THE RIGHT SET OF TOOLS
A solid box of tool sounds is instrumental to creating a professional effects library. You can never have enough tool sounds loaded and ready to go. In nearly every film, project, or movie, there’s always a need for them, whether to reflect the actual sound in the scene, or to layer complex sounds and give them just the right character. That’s where our Micro-BOOM TOOLBOX comes in. With the right set of tools, you can get anything done.
For TOOLBOX, Lukas Weis went through our studio’s collection of hammers and ratchets, screwdrivers and cranks, devising a collection of tools that are commonly found in the home toolbox. “The focus is clearly on ‘manual’ tools,” Lukas says. “Nothing that is powered by electricity.”
Lukas, based in Mainz, Germany, was behind the bulk of the TOOLBOX. After graduating from Darmstadt University in Sound and Music Production, Lukas began working for BOOM Library. Over the last three years, he’s been mastering the ropes, working as a sound designer and project manager for various BOOM projects.
Lukas took a pause in his projects to answer a few questions about the library.
How did you choose the “instruments”? / What can I do with these sounds?
For the choice of props, I made a list of things that would be indispensable for such a library. For this I did a bit of research and kept adding to the list. From the list, a finished soundbook was created with all the sounds and possible variations we wanted to record. Besides classic things you’ll find in your toolbox, there are also sounds included that can be used additionally as layers, making them interesting to use for designing later on. For example, a guillotine paper cutter.
What makes this library stand out among other tool libraries?
The most important thing was to live up to the high standard of BOOM Libraries and to perform every operation in the process of creation from recording to editing with the best possible quality.
Users can either integrate the sounds directly into existing projects or create their own complex sound design with them. To make this possible, the library is composed of the cleanest and most neutral sounds possible to give users the best possible freedom in how they use and process the sounds.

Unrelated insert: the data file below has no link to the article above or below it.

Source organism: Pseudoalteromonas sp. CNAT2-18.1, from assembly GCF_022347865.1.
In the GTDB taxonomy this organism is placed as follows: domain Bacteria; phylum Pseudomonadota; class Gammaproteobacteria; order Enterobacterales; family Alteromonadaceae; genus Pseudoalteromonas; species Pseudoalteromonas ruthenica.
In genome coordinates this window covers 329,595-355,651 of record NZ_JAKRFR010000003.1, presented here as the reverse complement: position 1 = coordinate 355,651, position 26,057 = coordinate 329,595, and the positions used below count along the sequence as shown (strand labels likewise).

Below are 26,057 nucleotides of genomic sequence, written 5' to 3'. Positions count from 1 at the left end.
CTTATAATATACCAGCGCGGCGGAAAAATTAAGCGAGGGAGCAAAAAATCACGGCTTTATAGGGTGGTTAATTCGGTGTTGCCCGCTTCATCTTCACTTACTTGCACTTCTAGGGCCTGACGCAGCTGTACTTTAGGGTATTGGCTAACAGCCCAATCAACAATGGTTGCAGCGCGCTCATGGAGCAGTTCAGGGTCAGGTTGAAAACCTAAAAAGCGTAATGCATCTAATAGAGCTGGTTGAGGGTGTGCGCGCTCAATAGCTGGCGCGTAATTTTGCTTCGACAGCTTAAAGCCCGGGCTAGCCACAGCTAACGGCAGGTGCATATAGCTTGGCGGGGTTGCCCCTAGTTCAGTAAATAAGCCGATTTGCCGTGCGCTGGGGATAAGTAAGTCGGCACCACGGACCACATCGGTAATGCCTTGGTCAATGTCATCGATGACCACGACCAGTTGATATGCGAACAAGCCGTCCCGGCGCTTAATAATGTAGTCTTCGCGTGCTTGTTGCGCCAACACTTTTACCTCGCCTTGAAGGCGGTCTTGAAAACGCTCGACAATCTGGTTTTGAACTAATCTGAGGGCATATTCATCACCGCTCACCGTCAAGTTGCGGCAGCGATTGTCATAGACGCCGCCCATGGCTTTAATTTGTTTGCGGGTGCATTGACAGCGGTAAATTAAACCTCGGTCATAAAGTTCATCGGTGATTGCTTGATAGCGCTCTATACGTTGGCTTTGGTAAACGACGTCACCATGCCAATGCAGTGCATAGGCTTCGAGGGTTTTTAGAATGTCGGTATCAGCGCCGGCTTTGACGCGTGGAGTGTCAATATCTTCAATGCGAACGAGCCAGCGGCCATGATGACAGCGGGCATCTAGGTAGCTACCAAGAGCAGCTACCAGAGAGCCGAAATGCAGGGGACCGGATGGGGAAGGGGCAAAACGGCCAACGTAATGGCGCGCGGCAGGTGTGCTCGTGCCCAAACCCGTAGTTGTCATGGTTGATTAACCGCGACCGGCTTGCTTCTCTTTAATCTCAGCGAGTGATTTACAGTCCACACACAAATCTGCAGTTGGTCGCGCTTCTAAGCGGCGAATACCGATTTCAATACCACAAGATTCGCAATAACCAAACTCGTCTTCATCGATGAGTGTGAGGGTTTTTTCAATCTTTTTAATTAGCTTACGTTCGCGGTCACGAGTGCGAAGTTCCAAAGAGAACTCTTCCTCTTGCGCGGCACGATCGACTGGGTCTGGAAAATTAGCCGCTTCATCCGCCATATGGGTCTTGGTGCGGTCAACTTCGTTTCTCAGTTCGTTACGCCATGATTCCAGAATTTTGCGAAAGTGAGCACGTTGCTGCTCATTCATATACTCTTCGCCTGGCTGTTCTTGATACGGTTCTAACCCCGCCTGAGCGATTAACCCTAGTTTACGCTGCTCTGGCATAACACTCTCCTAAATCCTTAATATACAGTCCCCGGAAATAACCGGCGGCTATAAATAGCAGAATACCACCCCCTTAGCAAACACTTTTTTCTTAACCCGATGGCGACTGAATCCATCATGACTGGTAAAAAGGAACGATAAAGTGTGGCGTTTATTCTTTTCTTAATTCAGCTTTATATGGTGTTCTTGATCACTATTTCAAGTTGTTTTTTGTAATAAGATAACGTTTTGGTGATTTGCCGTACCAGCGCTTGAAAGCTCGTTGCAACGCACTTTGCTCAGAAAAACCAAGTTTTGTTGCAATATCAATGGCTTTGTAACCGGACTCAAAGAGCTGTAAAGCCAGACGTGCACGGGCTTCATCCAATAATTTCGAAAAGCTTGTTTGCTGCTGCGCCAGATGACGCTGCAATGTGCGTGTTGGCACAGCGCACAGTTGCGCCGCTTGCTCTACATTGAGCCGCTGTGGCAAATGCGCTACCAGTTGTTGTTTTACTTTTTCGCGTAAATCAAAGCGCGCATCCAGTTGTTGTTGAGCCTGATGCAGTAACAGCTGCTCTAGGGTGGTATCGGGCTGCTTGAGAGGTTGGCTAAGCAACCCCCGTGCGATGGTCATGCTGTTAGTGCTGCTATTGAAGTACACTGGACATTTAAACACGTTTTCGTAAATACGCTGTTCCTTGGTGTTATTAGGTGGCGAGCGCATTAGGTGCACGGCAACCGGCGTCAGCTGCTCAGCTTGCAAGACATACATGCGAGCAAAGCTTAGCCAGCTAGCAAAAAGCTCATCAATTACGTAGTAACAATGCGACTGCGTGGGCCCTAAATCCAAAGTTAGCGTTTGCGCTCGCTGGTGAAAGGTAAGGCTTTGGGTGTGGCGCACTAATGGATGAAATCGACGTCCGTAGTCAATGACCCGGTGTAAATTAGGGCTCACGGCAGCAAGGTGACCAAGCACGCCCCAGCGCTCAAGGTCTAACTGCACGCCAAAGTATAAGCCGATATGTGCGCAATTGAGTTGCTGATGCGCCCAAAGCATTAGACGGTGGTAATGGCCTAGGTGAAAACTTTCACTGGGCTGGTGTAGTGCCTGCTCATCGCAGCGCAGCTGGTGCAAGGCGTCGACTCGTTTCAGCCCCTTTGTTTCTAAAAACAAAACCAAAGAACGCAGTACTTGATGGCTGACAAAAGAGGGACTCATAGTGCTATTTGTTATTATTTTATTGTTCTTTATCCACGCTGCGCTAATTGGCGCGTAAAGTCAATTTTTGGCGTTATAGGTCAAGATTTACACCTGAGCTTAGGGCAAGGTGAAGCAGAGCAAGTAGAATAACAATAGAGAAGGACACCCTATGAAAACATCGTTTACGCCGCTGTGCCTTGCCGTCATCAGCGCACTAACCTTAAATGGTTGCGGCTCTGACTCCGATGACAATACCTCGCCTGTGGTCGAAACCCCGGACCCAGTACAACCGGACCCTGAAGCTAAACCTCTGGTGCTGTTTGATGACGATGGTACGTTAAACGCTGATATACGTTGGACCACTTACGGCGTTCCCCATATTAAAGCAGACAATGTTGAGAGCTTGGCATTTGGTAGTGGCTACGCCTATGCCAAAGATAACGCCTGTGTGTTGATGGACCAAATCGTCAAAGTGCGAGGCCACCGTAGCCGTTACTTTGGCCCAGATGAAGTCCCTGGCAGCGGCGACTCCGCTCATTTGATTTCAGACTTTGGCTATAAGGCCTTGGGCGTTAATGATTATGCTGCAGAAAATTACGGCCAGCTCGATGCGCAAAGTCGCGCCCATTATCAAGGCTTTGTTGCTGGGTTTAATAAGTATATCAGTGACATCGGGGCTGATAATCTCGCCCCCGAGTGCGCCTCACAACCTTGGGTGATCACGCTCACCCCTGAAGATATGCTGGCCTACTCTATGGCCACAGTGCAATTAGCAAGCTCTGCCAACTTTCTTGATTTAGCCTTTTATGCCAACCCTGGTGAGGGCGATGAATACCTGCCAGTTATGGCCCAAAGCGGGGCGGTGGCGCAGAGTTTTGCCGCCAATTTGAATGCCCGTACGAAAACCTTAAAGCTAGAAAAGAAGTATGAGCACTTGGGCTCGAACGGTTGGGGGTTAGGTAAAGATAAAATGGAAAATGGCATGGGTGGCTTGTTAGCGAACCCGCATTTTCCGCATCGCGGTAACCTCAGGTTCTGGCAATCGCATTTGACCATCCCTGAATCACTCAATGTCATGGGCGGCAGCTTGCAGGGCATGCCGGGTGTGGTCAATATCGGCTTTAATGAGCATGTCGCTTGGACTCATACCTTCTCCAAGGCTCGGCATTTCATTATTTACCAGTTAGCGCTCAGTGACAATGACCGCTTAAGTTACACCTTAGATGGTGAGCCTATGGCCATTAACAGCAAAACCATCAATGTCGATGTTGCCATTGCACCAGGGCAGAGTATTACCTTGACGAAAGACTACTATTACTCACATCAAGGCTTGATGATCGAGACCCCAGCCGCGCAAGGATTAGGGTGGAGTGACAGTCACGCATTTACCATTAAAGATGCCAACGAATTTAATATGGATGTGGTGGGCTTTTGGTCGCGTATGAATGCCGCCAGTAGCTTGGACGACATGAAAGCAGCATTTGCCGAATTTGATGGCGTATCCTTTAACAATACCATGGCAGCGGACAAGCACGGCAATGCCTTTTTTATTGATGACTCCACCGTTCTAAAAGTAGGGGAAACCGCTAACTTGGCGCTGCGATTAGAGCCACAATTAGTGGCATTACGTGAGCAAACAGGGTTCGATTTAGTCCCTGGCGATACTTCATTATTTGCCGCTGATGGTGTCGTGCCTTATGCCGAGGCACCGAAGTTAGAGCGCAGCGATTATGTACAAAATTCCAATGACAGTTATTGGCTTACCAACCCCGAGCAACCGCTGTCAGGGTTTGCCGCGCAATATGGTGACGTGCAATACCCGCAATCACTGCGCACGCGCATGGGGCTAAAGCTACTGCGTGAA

What inspired you to create the library?
In my opinion, you can never have enough everyday sounds in your library. Tools are a perfect example of this. Regardless of the medium or genre, tools will find a use. Many tools also have a really interesting sonic quality to them, which might be exactly what you need to add more character to a complex sound design.
How did you record the sounds? / What equipment did you use? Where did you do the recordings?
The choice of location was pretty obvious. Our studio was the ideal place to ensure that the sounds were as clean as possible. Recording with both an XY and MS setup had the advantage of being able to choose one or the other after the recording, or even combine them. Things like “chopping wood” or “smashing stones” were of course rather done outside.
I used a Sonosax R4 + for recording. For microphones a XY-Setup of two Sennheiser MKH 8040s or a MS-Setup with a Sennheiser MKH8050 and MKH30.
What did you enjoy most about making this library?
The whole creation process was great and quite fun. When you have fun with a project, you also find fun in things like researching, creating soundbooks, or spending hours concentrating on a specific tool during recordings. In particular, focusing on a clean performance for several hours at a time in a quiet studio was very meditative. Time flies when you’re doing something like this.